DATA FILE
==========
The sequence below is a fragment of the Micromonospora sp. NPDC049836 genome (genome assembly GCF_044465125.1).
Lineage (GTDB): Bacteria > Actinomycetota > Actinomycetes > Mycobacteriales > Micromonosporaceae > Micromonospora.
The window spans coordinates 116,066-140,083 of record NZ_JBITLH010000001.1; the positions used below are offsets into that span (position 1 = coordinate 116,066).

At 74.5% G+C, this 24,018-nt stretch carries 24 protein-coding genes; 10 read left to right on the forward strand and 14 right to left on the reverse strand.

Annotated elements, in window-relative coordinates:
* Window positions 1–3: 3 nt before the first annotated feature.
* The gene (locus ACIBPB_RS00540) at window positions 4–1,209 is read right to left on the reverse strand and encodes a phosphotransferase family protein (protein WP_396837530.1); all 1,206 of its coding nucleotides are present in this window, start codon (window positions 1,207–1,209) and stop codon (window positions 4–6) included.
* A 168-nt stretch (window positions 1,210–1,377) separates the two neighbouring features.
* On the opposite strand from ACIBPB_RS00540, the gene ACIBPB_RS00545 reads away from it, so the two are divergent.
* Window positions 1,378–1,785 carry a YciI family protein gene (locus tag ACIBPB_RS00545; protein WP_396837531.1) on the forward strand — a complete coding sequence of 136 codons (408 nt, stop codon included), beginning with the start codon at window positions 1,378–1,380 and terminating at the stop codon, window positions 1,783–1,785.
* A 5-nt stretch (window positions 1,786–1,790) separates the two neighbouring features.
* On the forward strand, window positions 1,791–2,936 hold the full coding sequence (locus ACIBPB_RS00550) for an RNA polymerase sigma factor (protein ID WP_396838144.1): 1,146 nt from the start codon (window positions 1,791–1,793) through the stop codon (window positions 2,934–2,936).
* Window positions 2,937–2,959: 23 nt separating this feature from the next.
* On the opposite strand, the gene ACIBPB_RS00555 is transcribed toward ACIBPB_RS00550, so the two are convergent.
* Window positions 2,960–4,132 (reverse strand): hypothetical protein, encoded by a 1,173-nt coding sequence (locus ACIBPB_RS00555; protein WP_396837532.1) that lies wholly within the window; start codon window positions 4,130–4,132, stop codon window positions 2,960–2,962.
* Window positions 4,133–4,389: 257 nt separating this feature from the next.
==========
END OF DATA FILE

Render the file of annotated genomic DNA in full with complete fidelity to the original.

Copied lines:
The sequence below is a fragment of the Micromonospora sp. NPDC049836 genome (genome assembly GCF_044465125.1).
Lineage (GTDB): Bacteria > Actinomycetota > Actinomycetes > Mycobacteriales > Micromonosporaceae > Micromonospora.
The window spans coordinates 116,066-140,083 of record NZ_JBITLH010000001.1; the positions used below are offsets into that span (position 1 = coordinate 116,066).

At 74.5% G+C, this 24,018-nt stretch carries 24 protein-coding genes; 10 read left to right on the forward strand and 14 right to left on the reverse strand.

Annotated elements, in window-relative coordinates:
* Window positions 1–3: 3 nt before the first annotated feature.
* The gene (locus ACIBPB_RS00540) at window positions 4–1,209 is read right to left on the reverse strand and encodes a phosphotransferase family protein (protein WP_396837530.1); all 1,206 of its coding nucleotides are present in this window, start codon (window positions 1,207–1,209) and stop codon (window positions 4–6) included.
* A 168-nt stretch (window positions 1,210–1,377) separates the two neighbouring features.
* On the opposite strand from ACIBPB_RS00540, the gene ACIBPB_RS00545 reads away from it, so the two are divergent.
* Window positions 1,378–1,785 carry a YciI family protein gene (locus tag ACIBPB_RS00545; protein WP_396837531.1) on the forward strand — a complete coding sequence of 136 codons (408 nt, stop codon included), beginning with the start codon at window positions 1,378–1,380 and terminating at the stop codon, window positions 1,783–1,785.
* A 5-nt stretch (window positions 1,786–1,790) separates the two neighbouring features.
* On the forward strand, window positions 1,791–2,936 hold the full coding sequence (locus ACIBPB_RS00550) for an RNA polymerase sigma factor (protein ID WP_396838144.1): 1,146 nt from the start codon (window positions 1,791–1,793) through the stop codon (window positions 2,934–2,936).
* Window positions 2,937–2,959: 23 nt separating this feature from the next.
* On the opposite strand, the gene ACIBPB_RS00555 is transcribed toward ACIBPB_RS00550, so the two are convergent.
* Window positions 2,960–4,132 (reverse strand): hypothetical protein, encoded by a 1,173-nt coding sequence (locus ACIBPB_RS00555; protein WP_396837532.1) that lies wholly within the window; start codon window positions 4,130–4,132, stop codon window positions 2,960–2,962.
* Window positions 4,133–4,389: 257 nt separating this feature from the next.